Autumn travel: Where eagles pair

Catching sight of a golden eagle is one of the most enduring thrills Scotland has to offer, but until recently, you really had to head to the far-north or west of the country to be in with a chance of seeing the iconic bird.

However, over the last few years a pioneering conservation initiative has been working to reintroduce the iconic golden eagle to areas of Scotland where the species had almost disappeared.

The South of Scotland Golden Eagle Project has been translocating juvenile birds from the Highlands southwards, and so successful have their endevours been that the next couple of years could see the establishment of a sustainable breeding colony.

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Before the project began, there were only three pairs of golden eagles across Dumfries and Galloway and the Borders. The population is now estimated to have reached 39 individual birds after the NatureScot-led initiative started the transfer in 2018.

Image: Phil WilkinsonImage: Phil Wilkinson
Image: Phil Wilkinson

It is a delicate process. Rick Taylor, one of the project’s outreach support officers, explains: “Eagles usually only have one chick a year. Our project only takes chicks from pairs that have managed to hatch twins, so we rely heavily on volunteers in the Scottish Raptor Study Group, who identify nests with two chicks.

“Typically, there will be a dominant chick, and a smaller chick at risk of sibling predation, so we not only have to find a twin nest, but get both chicks to the six-to-eight-week stage before we can relocate one.”

This year, six chicks were collected from locations including RSPB Abernethy and the Rottal Estate near Kirriemuir. The birds are fed and cared for to help them adjust to their new habitat, and once the juveniles reach full size, and are able to fly and fend for themselves, they are released in an undisclosed location in the Southern Uplands.

Taylor observes that the advantages of the south of Scotland is that there is plenty of unoccupied territory. “Eagles are territorial, but until they reach breeding age at around six, they will roam.”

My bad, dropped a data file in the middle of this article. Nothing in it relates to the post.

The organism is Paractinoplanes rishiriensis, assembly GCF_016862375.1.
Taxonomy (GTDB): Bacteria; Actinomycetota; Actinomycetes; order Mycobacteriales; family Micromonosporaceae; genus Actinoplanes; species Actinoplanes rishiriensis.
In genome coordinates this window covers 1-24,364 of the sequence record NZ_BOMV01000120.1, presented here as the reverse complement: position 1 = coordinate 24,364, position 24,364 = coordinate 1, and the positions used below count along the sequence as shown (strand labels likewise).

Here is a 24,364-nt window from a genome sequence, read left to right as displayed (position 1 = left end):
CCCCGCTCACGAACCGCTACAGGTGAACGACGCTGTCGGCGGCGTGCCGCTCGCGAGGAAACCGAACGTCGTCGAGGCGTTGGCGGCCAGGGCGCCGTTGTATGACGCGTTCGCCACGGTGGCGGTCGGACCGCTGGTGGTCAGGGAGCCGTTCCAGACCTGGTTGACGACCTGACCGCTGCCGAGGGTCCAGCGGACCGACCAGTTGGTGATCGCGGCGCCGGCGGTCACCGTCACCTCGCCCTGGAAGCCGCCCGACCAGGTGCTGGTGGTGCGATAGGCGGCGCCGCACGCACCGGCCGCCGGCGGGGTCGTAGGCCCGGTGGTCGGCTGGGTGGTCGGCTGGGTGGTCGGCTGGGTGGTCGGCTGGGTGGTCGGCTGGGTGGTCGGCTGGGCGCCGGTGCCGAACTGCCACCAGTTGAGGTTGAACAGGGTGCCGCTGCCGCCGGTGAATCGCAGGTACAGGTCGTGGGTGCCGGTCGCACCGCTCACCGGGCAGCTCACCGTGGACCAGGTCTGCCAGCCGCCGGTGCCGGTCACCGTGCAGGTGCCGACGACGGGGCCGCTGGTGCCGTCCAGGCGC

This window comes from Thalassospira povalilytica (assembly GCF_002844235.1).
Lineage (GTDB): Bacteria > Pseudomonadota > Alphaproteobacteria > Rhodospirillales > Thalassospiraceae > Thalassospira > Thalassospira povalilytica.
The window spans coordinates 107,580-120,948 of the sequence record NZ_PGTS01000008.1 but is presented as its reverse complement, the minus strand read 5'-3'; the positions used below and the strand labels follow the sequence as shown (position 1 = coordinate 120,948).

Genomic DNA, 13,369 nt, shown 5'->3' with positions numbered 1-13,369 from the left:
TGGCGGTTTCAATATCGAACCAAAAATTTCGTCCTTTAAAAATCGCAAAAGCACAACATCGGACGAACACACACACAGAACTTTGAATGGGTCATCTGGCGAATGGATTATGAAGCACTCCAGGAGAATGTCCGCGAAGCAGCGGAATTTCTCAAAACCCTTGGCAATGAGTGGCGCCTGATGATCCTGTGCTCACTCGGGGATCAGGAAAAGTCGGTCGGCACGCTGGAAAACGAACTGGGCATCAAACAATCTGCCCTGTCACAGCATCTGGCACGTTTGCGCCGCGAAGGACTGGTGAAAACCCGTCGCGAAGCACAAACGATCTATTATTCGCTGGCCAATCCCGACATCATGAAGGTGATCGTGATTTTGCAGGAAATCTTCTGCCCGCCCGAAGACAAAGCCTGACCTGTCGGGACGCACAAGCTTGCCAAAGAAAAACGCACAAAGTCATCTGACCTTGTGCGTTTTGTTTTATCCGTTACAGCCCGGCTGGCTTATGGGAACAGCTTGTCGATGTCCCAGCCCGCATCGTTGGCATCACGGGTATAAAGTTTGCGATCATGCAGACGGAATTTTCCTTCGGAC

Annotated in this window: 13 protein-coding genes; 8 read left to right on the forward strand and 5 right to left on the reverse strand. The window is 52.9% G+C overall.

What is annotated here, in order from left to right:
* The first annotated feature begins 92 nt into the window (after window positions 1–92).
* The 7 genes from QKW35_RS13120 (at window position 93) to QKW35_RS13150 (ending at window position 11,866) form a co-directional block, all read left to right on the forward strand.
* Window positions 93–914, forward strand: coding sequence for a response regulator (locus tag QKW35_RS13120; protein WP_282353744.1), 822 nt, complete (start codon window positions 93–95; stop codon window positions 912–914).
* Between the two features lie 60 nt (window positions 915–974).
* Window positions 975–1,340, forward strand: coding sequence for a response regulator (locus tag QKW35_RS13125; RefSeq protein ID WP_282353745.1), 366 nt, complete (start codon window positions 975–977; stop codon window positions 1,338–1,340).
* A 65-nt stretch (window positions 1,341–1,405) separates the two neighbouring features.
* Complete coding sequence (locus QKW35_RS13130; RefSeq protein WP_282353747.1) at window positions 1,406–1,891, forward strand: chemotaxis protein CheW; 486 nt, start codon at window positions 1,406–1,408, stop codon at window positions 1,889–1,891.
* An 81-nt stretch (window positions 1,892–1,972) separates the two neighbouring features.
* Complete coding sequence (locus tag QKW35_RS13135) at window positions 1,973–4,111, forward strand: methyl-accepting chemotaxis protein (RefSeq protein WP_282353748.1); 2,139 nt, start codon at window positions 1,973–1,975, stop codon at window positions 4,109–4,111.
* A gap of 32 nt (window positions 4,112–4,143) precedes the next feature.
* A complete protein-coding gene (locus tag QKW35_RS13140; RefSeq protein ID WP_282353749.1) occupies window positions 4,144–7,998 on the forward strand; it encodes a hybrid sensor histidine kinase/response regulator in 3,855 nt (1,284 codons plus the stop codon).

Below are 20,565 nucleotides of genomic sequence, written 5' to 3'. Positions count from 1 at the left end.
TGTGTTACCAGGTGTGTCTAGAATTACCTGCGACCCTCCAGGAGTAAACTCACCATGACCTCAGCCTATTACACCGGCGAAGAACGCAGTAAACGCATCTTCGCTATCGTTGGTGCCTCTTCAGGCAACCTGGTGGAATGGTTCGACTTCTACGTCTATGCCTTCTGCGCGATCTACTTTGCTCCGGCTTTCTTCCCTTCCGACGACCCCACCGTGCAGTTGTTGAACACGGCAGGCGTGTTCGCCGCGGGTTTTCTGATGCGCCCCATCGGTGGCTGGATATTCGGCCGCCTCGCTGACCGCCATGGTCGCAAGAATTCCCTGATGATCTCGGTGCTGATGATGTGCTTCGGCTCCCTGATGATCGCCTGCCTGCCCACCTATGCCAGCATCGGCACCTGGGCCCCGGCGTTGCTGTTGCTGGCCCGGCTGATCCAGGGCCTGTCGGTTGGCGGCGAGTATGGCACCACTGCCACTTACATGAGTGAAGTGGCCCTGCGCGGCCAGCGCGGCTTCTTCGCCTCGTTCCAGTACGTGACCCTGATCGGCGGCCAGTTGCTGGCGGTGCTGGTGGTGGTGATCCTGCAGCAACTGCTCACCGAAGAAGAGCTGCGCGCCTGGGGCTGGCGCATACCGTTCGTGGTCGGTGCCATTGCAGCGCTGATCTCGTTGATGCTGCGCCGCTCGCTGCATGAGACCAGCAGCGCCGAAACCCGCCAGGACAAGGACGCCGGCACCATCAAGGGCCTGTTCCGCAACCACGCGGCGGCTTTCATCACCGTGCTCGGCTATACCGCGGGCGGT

Photo Phil WilkinsonPhoto Phil Wilkinson
Photo Phil Wilkinson

The birds released in 2018 are now starting to show signs of being tied to certain places and are even demonstrating potential courtship behaviour. Taylor adds “With luck, the project might see its first chicks born from relocated eagles next spring. They pair for life and in the wild have been known to live for 33 years.”

The hope is that eventually the area covered by golden eagles will spread to see breeding pairs all over Scotland and the north of England.

Community engagement has been a key factor in the project. Moffat has been designated Scotland’s Eagle Town, and for the last two years an Eagle Festival has been held there in September.

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Taylor says that education is key to understanding what is being attempted. “Golden eagles are such popular and charismatic birds that there is a lot of support. We talk to schools and community groups and also to farmers and landowners.

“There are misconceptions, but we haven’t encountered too many concerns. People are far more aware these days of the fragility of the ecosystem, and Scotland has lost so many apex predators that the balance is skewed.

“While the introduction of more eagles is not a fix all, it is another piece of the puzzle to bring back species that should be here.”

The eagles’ diet includes carrion, so carcasses of deer or feral goats will sustain them over the winter, and they will take everything from rodents up to an adult fox. They also capture young crows particularly in spring.

In terms of identifying a golden eagle, the project runs courses on how to spot them, and the public are encouraged to report sightings on the website. Taylor says: “Because they are all tracked, we can usually get back to the person and tell them which bird they have seen.If it isn’t one of ours, it’s still good news, because it means other golden eagles are being attracted to the area.”

Some spotters may confuse eagles with buzzards from a distance, but Taylor points to some key identifying marks. “Eagles have a more protruding head with a longer neck and, if it is a juvenile, they will have very defined white patches on the wings and tails, rather than a blend like buzzards.

“It is useful to see them alongside other species. Often they are too high to get a sense of scale, but eagles are often mobbed by corvids and if you see them, you realise the difference in size as another bird will be absolutely dwarfed next to a golden eagle.”

South of Scotland Golden Eagle Project has set up an information centre, the Eyrie, at the Philiphaugh Estate near Selkirk. It is open every day, from 10am to 4pm.

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